Prevention:




  • Assess platelet count prior to the procedure (to ensure that platelet count has not been decreasing, which could be due to HIT).



  • Administer correct dose of anticoagulants.



  • Ensure that the IV line is working properly.



  • Check ACT 5 minutes after anticoagulant administration to ensure that adequate anticoagulation has been achieved before proceeding with PCI.



Treatment:




  • Thrombus is managed as described in Chapter 20 : Acute Coronary Syndromes—Thrombus, Section 20.9 .



  • Additional anticoagulant is administered to ensure that the ACT is therapeutic.




Heparin-induced thrombocytopenia (HIT)


Heparin administration can cause HIT. There are two types of HIT. Type 1 HIT develops within the first 2 days after heparin administration, and the platelet count normalizes with continued heparin therapy. Type 2 usually develops after 4–10 days from heparin administration and can lead to life-threatening venous and arterial thromboembolism.


Causes:




  • Type 1: direct effect of heparin on platelet activation.



  • Type 2: immune-mediated disorder.



Prevention:




  • Avoid administration of unfractionated heparin, however, as described above, unfractionated heparin is the anticoagulant of choice during PCI.



Treatment:




  • Type 1: no specific treatment needed.



  • Type 2: discontinuation of all heparin administration and anticoagulation with non-heparin agents (such as bivalirudin or argatroban).




Antiplatelet agents


Both oral (aspirin and P2Y 12 inhibitors) and intravenous (glycoprotein IIb/IIIa inhibitors and cangrelor) antiplatelet agents are currently available for use during PCI.


Dual antiplatelet therapy (DAPT) with aspirin and a P2Y 12 inhibitor is the current standard of care for PCI, except in patients on oral anticoagulants (warfarin or direct oral anticoagulants) in whom aspirin is usually discontinued after the procedure and they only receive clopidogrel in addition to the oral anticoagulant.



Dual antiplatelet therapy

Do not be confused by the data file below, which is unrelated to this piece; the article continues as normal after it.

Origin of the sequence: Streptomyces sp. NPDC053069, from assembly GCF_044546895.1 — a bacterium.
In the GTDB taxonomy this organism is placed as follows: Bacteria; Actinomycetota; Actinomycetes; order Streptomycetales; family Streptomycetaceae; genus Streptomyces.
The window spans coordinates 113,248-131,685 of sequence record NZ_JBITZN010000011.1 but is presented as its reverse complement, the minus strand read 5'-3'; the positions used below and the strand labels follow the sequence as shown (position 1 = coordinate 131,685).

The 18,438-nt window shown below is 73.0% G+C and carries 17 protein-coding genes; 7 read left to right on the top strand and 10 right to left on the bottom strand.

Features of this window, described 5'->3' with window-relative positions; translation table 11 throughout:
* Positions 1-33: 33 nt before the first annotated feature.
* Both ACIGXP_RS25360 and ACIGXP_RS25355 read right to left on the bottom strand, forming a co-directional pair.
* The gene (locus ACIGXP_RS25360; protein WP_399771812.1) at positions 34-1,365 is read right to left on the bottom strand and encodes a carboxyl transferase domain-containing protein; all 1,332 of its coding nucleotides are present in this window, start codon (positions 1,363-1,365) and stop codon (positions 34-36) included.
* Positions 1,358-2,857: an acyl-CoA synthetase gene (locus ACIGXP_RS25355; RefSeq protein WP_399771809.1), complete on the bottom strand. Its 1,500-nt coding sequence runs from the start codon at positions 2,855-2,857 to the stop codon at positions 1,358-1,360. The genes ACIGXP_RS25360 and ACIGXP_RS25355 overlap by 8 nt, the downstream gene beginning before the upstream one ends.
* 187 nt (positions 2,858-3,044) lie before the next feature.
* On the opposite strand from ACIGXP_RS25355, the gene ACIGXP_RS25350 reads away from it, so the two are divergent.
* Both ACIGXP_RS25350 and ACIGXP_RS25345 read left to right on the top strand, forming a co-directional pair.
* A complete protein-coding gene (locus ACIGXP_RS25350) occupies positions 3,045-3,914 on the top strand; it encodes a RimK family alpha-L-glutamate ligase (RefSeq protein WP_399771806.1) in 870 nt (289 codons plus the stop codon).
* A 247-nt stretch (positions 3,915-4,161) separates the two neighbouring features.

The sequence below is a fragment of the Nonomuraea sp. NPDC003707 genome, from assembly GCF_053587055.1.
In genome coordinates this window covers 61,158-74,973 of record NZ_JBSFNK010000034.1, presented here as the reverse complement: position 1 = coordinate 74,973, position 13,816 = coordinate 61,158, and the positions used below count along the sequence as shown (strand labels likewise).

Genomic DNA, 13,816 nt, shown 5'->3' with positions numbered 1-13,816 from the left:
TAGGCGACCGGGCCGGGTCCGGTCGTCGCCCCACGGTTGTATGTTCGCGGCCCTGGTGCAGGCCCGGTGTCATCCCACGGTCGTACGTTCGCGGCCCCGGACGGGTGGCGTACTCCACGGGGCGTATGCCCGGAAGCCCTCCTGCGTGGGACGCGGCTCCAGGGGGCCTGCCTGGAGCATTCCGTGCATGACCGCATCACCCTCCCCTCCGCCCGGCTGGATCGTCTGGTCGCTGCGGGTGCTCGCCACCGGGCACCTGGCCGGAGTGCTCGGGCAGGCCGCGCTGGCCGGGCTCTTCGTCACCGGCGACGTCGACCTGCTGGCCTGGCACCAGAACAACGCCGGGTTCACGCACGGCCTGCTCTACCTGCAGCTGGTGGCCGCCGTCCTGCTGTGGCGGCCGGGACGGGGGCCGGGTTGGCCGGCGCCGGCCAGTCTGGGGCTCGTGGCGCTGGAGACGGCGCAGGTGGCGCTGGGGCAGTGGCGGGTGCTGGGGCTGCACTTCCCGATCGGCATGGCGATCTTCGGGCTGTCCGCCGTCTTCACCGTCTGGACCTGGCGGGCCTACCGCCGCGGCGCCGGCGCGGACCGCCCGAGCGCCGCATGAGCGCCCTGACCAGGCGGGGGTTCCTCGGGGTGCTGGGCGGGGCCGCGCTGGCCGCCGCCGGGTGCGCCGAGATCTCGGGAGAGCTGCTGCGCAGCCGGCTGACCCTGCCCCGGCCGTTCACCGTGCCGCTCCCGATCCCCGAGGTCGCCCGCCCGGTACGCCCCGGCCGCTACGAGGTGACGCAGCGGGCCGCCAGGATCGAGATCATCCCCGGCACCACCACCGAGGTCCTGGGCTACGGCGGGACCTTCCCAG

Goals





  • Prevent stent thrombosis.



  • Prevent future acute coronary syndromes.




How?



Medication type


Medication type: all patients (except for those receiving warfarin or direct oral anticoagulants or those who have allergic reactions) should receive aspirin (although recent studies, such as the TWILIGHT study, have suggested that aspirin can often be discontinued after 3 months with the patients only continuing ticagrelor). Clopidogrel is the P2Y 12 inhibitor of choice for stable CAD patients and prasugrel or ticagrelor for ACS patients, unless contraindicated.



Dose





  • Aspirin : 325 mg loading dose, then 81–100 mg daily. Aspirin is commonly stopped in patients who receive oral anticoagulants after an initial periprocedural or longer treatment period (from 1–4 weeks to 6 months after PCI). Patients continue treatment with oral anticoagulant and a P2Y 12 inhibitor.



  • Clopidogrel : 600 mg load, ideally given at least 6 hours prior to PCI for stable patients, followed by 75 mg daily thereafter.



  • Ticagrelor : 180 mg load, followed by 90 mg bid . Ticagrelor is contraindicated in patients with prior intracranial hemorrhage and should be avoided in patients receiving strong CYP3A inhibitors (e.g., ketoconazole, itraconazole, voriconazole, clarithromycin, nefazodone, ritonavir, saquinavir, nelfinavir, indinavir, atazanavir, and telithromycin), strong CYP3A inducers (e.g., rifampin, phenytoin, carbamazepine, and phenobarbital), and simvastatin and lovastatin at doses greater than 40 mg daily.



  • Prasugrel : 60 mg loading dose, followed by 10 mg daily maintenance dose (5 mg daily dose for patients with body weight <60 kg or patients aged >75 years). Prasugrel is contraindicated in patients with prior transient ischemic attack or stroke .




Pretreatment


Stable CAD patients : not done before diagnostic angiography, but should be given if the patients have planned PCI.


Non-ST-segment elevation ACS : no .


STEMI : yes, either before or at the latest at the time of PCI , with either ticagrelor 180 mg or prasugrel 60 mg .



Switching between oral P2Y12 inhibitors



Feb 4, 2021 | Posted by in CARDIOLOGY | Comments Off on Medications